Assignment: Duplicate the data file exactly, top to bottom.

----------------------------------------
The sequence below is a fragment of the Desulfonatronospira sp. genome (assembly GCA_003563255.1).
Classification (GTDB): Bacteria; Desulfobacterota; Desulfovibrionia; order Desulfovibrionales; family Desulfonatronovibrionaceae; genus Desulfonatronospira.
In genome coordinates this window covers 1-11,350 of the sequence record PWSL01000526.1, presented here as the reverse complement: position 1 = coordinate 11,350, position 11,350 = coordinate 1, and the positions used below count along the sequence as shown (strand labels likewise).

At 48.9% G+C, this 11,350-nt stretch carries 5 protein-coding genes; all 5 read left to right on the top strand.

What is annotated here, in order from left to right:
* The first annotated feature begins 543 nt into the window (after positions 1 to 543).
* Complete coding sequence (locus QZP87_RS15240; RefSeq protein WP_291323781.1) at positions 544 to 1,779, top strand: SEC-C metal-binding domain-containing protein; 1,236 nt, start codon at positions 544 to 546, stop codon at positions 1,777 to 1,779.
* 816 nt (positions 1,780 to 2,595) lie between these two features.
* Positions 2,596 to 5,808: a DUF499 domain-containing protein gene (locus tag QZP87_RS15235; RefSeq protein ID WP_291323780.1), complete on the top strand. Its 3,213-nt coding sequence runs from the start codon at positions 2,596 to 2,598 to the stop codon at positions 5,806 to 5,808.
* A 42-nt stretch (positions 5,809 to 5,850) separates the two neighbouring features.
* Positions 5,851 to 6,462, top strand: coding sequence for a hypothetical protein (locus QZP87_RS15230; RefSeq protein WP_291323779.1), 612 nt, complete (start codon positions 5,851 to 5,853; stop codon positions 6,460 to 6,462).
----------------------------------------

The sequence below is a fragment of the Desulfonatronospira sp. genome (assembly GCA_003563255.1).
Classification (GTDB): Bacteria; Desulfobacterota; Desulfovibrionia; order Desulfovibrionales; family Desulfonatronovibrionaceae; genus Desulfonatronospira.
In genome coordinates this window covers 1-11,350 of the sequence record PWSL01000526.1, presented here as the reverse complement: position 1 = coordinate 11,350, position 11,350 = coordinate 1, and the positions used below count along the sequence as shown (strand labels likewise).

At 48.9% G+C, this 11,350-nt stretch carries 5 protein-coding genes; all 5 read left to right on the top strand.

What is annotated here, in order from left to right:
* The first annotated feature begins 543 nt into the window (after positions 1 to 543).
* Complete coding sequence (locus QZP87_RS15240; RefSeq protein WP_291323781.1) at positions 544 to 1,779, top strand: SEC-C metal-binding domain-containing protein; 1,236 nt, start codon at positions 544 to 546, stop codon at positions 1,777 to 1,779.
* 816 nt (positions 1,780 to 2,595) lie between these two features.
* Positions 2,596 to 5,808: a DUF499 domain-containing protein gene (locus tag QZP87_RS15235; RefSeq protein ID WP_291323780.1), complete on the top strand. Its 3,213-nt coding sequence runs from the start codon at positions 2,596 to 2,598 to the stop codon at positions 5,806 to 5,808.
* A 42-nt stretch (positions 5,809 to 5,850) separates the two neighbouring features.
* Positions 5,851 to 6,462, top strand: coding sequence for a hypothetical protein (locus QZP87_RS15230; RefSeq protein WP_291323779.1), 612 nt, complete (start codon positions 5,851 to 5,853; stop codon positions 6,460 to 6,462).